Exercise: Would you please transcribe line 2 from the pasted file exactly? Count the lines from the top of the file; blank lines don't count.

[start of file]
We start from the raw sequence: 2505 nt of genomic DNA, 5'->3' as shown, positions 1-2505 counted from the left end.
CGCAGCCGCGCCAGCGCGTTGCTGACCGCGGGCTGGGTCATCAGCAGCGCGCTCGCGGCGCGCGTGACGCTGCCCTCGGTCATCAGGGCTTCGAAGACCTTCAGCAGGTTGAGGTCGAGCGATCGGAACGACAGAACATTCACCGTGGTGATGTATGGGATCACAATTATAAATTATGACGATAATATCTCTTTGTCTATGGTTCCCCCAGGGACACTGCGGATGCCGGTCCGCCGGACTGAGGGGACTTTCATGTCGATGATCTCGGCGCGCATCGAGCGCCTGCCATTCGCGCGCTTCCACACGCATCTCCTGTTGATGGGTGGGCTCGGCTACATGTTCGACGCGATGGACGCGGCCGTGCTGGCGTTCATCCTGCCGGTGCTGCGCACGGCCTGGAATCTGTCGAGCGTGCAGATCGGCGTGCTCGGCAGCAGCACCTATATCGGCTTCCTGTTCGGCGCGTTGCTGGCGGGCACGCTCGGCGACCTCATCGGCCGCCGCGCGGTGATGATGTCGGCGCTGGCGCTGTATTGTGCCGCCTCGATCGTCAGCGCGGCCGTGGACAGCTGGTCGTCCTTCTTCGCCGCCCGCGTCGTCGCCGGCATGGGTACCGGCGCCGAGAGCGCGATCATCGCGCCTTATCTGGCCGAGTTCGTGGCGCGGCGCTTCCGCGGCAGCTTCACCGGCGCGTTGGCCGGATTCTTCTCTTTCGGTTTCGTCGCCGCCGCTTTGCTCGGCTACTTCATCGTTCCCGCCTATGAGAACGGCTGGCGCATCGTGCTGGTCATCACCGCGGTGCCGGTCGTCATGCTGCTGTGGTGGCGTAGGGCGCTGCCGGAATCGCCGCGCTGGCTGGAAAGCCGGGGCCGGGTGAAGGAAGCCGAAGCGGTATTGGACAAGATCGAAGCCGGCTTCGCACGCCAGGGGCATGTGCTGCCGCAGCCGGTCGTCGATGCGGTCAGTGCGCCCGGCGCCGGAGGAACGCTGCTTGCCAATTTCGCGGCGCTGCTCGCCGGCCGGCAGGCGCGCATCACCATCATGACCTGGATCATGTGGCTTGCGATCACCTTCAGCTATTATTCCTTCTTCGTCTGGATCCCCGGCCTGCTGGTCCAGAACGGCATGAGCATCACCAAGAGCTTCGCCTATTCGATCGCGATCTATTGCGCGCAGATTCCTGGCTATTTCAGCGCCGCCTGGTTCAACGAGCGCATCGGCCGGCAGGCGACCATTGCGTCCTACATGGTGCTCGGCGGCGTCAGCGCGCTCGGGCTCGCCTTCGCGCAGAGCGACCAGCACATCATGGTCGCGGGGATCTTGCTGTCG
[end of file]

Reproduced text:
CGCAGCCGCGCCAGCGCGTTGCTGACCGCGGGCTGGGTCATCAGCAGCGCGCTCGCGGCGCGCGTGACGCTGCCCTCGGTCATCAGGGCTTCGAAGACCTTCAGCAGGTTGAGGTCGAGCGATCGGAACGACAGAACATTCACCGTGGTGATGTATGGGATCACAATTATAAATTATGACGATAATATCTCTTTGTCTATGGTTCCCCCAGGGACACTGCGGATGCCGGTCCGCCGGACTGAGGGGACTTTCATGTCGATGATCTCGGCGCGCATCGAGCGCCTGCCATTCGCGCGCTTCCACACGCATCTCCTGTTGATGGGTGGGCTCGGCTACATGTTCGACGCGATGGACGCGGCCGTGCTGGCGTTCATCCTGCCGGTGCTGCGCACGGCCTGGAATCTGTCGAGCGTGCAGATCGGCGTGCTCGGCAGCAGCACCTATATCGGCTTCCTGTTCGGCGCGTTGCTGGCGGGCACGCTCGGCGACCTCATCGGCCGCCGCGCGGTGATGATGTCGGCGCTGGCGCTGTATTGTGCCGCCTCGATCGTCAGCGCGGCCGTGGACAGCTGGTCGTCCTTCTTCGCCGCCCGCGTCGTCGCCGGCATGGGTACCGGCGCCGAGAGCGCGATCATCGCGCCTTATCTGGCCGAGTTCGTGGCGCGGCGCTTCCGCGGCAGCTTCACCGGCGCGTTGGCCGGATTCTTCTCTTTCGGTTTCGTCGCCGCCGCTTTGCTCGGCTACTTCATCGTTCCCGCCTATGAGAACGGCTGGCGCATCGTGCTGGTCATCACCGCGGTGCCGGTCGTCATGCTGCTGTGGTGGCGTAGGGCGCTGCCGGAATCGCCGCGCTGGCTGGAAAGCCGGGGCCGGGTGAAGGAAGCCGAAGCGGTATTGGACAAGATCGAAGCCGGCTTCGCACGCCAGGGGCATGTGCTGCCGCAGCCGGTCGTCGATGCGGTCAGTGCGCCCGGCGCCGGAGGAACGCTGCTTGCCAATTTCGCGGCGCTGCTCGCCGGCCGGCAGGCGCGCATCACCATCATGACCTGGATCATGTGGCTTGCGATCACCTTCAGCTATTATTCCTTCTTCGTCTGGATCCCCGGCCTGCTGGTCCAGAACGGCATGAGCATCACCAAGAGCTTCGCCTATTCGATCGCGATCTATTGCGCGCAGATTCCTGGCTATTTCAGCGCCGCCTGGTTCAACGAGCGCATCGGCCGGCAGGCGACCATTGCGTCCTACATGGTGCTCGGCGGCGTCAGCGCGCTCGGGCTCGCCTTCGCGCAGAGCGACCAGCACATCATGGTCGCGGGGATCTTGCTGTCG